Mitsubishi Electric Trane provided its special cold climate heat pump, which operates like a reverse air conditioner by sucking the heat out of the cold outdoor air and sending it indoors (it’ll also turn into an air conditioner on hot summer days). It works perfectly at 5 degrees below zero, and has a 75% to 95% performance at minus 13 degrees and can still operate at colder temperatures, said Shawn LeMons, the company’s performance construction manager.
Because of the home’s design, the team used three small heat pumps instead of one larger unit. That was strategic because the house is three equal sized blocks. The two bottom blocks make a square footprint and sit on a site in shape of a parallelogram, with one side housing the rental unit. The third block sits on top of the main unit. By heating up individual spaces as needed, the heat pumps use less solar energy than a larger pump.
The cold-climate heat pump technology has been around for more than a decade but there wasn’t much U.S. demand even though the systems use 40% less energy than conventional ones, LeMons said. He said that’s likely because the U.S. was the first to commercialize residential air conditioning. Most homes aren’t replacing the technology.
“Even now, the United States lags behind adoption of heat pumps (compared to) the rest of the world, where you’ll see 50 to 95%,” he said. “The United States is somewhere in the ballpark of 10% adoption.”
Highlighting newer technologies and products is something the Solar Decathlon encourages. While many features are commercially available, student designs can turn into something bigger.
The Ogden, Utah, house designed by Weber State University, for example, now has local developers hoping to include some of its features in their next homes, said Holly Carr, director of the Department. of Energy’s Solar Decathlon.
“My understanding is that those developers who reached out and have taken tours and want to look into this for their own development are mainstream,” Carr said. “They’re not the zero-energy developers. They are people who saw this and said, ‘What? $9 a month for my energy bills? Yes, please.’”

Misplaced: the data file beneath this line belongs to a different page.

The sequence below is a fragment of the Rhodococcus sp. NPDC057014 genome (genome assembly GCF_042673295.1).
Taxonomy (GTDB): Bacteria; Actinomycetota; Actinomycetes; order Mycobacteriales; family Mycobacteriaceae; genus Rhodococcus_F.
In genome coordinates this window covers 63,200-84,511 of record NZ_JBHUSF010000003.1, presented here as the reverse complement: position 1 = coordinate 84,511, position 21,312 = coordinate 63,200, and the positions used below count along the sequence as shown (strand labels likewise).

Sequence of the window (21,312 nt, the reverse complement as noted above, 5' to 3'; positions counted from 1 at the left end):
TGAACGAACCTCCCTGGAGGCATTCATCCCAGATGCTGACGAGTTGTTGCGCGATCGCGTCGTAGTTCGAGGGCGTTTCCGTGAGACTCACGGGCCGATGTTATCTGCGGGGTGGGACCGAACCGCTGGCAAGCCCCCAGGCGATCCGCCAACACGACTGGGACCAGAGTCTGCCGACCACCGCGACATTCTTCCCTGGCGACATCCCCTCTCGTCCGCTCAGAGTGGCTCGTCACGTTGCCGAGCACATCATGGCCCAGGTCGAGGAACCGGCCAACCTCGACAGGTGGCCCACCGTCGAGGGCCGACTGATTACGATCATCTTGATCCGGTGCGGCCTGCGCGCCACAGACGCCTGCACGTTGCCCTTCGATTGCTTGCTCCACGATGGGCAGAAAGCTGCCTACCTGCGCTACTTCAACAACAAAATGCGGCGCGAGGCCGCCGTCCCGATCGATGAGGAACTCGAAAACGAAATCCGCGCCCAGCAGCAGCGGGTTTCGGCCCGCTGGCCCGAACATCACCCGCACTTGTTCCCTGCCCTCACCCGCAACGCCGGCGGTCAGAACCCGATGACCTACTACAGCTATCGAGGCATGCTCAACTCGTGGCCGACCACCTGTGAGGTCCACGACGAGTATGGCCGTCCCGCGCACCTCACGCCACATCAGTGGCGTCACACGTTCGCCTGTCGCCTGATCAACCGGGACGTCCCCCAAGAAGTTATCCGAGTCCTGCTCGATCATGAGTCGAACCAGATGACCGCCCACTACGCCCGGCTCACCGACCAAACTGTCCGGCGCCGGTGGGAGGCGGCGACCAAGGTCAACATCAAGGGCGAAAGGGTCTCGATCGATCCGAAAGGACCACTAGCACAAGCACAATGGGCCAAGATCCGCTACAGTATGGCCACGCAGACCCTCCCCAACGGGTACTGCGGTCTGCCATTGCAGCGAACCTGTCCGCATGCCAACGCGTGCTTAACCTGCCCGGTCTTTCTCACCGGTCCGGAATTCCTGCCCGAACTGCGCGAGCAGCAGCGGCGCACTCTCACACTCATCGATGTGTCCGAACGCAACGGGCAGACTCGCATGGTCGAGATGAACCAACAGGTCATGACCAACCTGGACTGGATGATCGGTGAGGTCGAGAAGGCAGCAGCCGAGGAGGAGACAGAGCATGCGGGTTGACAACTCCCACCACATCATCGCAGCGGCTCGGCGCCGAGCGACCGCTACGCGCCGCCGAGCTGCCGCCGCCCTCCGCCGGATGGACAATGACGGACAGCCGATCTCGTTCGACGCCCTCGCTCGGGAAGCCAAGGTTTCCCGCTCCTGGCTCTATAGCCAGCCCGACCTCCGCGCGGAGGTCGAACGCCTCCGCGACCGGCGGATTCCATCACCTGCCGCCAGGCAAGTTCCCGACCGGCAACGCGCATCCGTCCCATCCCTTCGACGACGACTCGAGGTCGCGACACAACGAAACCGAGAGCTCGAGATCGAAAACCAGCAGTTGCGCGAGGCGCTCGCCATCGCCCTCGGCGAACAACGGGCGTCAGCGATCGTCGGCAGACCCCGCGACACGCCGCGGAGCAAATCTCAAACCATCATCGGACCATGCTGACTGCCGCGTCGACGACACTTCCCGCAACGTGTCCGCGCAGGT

TOUR: Get a virtual tour of all nine houses built for the Solar Decathlon
All of the student houses were built near the universities, which helped expose the community and local builders to sustainable products and design. Building houses locally will now be done for the next Solar Decathlon, Carr added.
“This year more than any other we’re seeing that cross pollination with developers in the real world,” she said, adding, “many of these homes are already occupied with families.”
Fraser couple Taddonio and Smyth finally moved into the CU’s SPARC House last week, after a few extra years of living in a 300-square foot apartment. By working with the students, they got their dream home within their budget.
While land costs have since increased, the model could be adopted by larger developers who can reduce costs by building multiple houses. Potential owners could also adjust some of the expensive features the couple chose, including a metal roof for durability, smart appliances, and technology to manage when the house uses energy.
“We’re excited about this house because it shows that we can build all electric homes in any climate. Fraser is one of the coldest spots in the United States,” Smyth said. “That’s one of the key solutions for addressing climate change, reducing air pollution from burning fossil fuels. You don’t need a gas connection for new homes.”
It’s only been a week but night-time temperatures have been in the 20s and so far, “it works great,” he said. “The house is at exactly the temperature you set it at and even when temperatures here — we’re still getting snow right now — drop well below freezing every night, the house stays perfectly warm and comfortable.”